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The Always Open Door – Kol Nidrei

September 21, 2007

The litany of transgressions that we read this evening is daunting, but just imagine if you had to stand every time a transgression was recited that applied to you! To quote from ‘Gates of Repentance,’ our High Holy Day prayer book:

“[for] the sins of arrogance, bigotry…deceit… greed [and] injustice… grudges, maliciousness…violence…xenophobia {GOR pp 269-270}…sin[s] committed under duress or by choice…consciously or unconsciously…openly or secretly…with our words…by the abuse of power…by hardening our hearts…through disrespect…slander…[or] dishonesty” {GOR pp 271-272}.

Should we acknowledge complicity for even a few of those transgressions, we would resemble prayerful pistons, rising and falling to confess our sins. We would barely have time to notice the sins for which those close to us are standing, so busy would we be acknowledging our own! But in reality, we would undoubtedly conclude that our transgressions have not been so onerous, we have not really transgressed, and we can remain seated.

The Hebrew word for “transgression” – chet – comes from a term in archery. It means “to miss the mark” and it presumes that our intentions are almost always good. Yet, like the archer who stands with perfect posture, bow in hand, the release point of the arrow exact, only to have a sudden gust of wind move the arrow just off the target’s center, so too do events beyond our control occasionally redirect our best intentions.

There are times when we are seduced by siren calls that promise success at the expense of family or integrity; times when we are eager to climb the ladder toward professional advancement, stepping on those too trusting or too innocent to take note of our greed or lust for power; times when we are witness to abuse, embarrassment, harassment or humiliation, and remain silent; and times when called by conscience to act, but remain silent. Fortunately those moments are few and far between, and so we legitimately stay seated during the litany of lamentation for “sins of arrogance, bigotry, deceit, greed, injustice, violence and slander.” We feel good about ourselves, but not all the time, and so at this auspicious time we hold up a mirror to our souls. We measure the distance between who we say we are and what our deeds define us to be.

The Kol Nidrei, for which we do stand, does not mention specific sins. It vaguely refers to “the promises we make and the obligations we incur” in pledges to ourselves and to God, and for those vows we stand in the hope of being forgiven. In the crowd of the upright – though not the wholly righteous – we are protected through anonymity. No one stands out, but what do we stand for? What goes through our minds when we hear the melody and words of the Kol Nidrei, an ancient incantation that exists in the very essence of our being? Ask any Jew to recite the words of the Sh’ma and you will hear the mantra of covenant. Ask any Jew to hum the melody of the Kol Nidrei and you will hear our annual call to conscience.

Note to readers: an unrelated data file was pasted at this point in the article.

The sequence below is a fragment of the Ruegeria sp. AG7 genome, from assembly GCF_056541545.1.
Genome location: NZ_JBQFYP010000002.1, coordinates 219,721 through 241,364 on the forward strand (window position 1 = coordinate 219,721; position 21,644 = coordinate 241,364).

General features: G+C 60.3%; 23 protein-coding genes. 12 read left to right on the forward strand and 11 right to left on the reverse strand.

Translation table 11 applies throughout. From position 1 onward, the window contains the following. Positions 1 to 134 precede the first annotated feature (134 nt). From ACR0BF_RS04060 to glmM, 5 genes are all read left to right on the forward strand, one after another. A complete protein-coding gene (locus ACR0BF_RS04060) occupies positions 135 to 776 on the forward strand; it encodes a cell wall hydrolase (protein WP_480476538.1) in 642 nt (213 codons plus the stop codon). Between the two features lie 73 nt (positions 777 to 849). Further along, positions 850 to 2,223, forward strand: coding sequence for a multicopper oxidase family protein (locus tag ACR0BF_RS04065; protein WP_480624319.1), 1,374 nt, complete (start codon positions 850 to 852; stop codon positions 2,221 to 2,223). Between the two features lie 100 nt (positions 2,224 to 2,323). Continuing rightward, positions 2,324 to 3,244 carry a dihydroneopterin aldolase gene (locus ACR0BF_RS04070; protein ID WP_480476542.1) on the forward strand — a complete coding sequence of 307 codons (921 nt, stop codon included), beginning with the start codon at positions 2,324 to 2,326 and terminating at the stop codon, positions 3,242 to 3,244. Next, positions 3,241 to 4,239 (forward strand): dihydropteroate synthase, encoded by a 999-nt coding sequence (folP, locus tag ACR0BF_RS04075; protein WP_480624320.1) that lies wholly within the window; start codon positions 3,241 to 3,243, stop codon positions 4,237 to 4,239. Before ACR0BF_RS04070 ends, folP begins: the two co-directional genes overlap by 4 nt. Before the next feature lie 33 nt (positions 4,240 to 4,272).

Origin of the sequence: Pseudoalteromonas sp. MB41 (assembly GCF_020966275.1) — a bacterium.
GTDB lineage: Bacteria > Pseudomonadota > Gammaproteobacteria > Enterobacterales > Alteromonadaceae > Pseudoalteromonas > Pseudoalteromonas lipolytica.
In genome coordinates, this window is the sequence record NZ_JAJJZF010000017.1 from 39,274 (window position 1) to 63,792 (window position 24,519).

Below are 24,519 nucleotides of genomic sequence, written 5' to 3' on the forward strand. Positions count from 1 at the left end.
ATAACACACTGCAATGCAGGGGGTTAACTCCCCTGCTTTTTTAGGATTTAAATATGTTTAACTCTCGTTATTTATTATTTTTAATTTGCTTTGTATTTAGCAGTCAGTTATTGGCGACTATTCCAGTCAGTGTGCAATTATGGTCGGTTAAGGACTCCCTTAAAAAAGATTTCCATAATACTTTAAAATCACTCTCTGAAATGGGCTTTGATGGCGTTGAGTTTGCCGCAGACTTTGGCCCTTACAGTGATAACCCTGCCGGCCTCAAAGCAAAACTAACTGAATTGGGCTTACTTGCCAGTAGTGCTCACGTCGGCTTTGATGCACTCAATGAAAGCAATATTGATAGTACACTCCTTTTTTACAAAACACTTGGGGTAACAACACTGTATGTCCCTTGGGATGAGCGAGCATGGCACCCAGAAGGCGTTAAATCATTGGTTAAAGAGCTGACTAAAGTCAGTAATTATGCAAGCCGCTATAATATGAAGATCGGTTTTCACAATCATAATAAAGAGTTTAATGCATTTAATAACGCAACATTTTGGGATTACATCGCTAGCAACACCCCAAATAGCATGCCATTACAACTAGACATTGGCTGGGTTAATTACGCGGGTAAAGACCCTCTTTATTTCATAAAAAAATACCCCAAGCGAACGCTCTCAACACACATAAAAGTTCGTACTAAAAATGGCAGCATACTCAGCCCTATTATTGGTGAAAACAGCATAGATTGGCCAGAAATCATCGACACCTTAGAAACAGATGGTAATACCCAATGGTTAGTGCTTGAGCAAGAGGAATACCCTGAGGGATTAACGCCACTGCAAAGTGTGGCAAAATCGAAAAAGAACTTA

We confess our dismay over the distance between the values we espouse and the deeds we perform. The words of our mouths and the meditations of our hearts – to do, to care, to comfort, and to uplift – are not often enough the works of our hands. The Kol Nidrei is the “call to return,” to do teshuvah: to narrow the gap between what we say and what we do. To do teshuvah is to return to our better selves.

Can everyone make teshuvah no matter what he or she has done or refrained from doing? Is taking God’s name in vain – swearing a false oath using the name of God to fortify the deceit – or cursing God a transgression so severe that no atonement is possible?

A story is told about four 2nd century sages who sought the dangerous pursuit of esoteric knowledge known as Kabbalah – Jewish mysticism. Ben Azzai entered the garden of knowledge called pardase/”paradise” but was overwhelmed by the expanse of knowledge that lay at his feet and expired from shock. Ben Zoma looked and, unable to cope with the advanced level of knowledge he needed to understand the texts, was rendered mute. Elisha ben Abuyah entered, studied and cut down the roots. Only Akiba entered in peace and left in peace. Elisha ben Abuyah had a taste of this advanced knowledge, misinterpreted what he read and thought that there were other powers in the universe, and so he denied God’s unity, alluded to by the phrase “[he] cut down the roots.” He severed himself from God. He was forever after called Ah’cher, “the other”: the one set aside, apart from.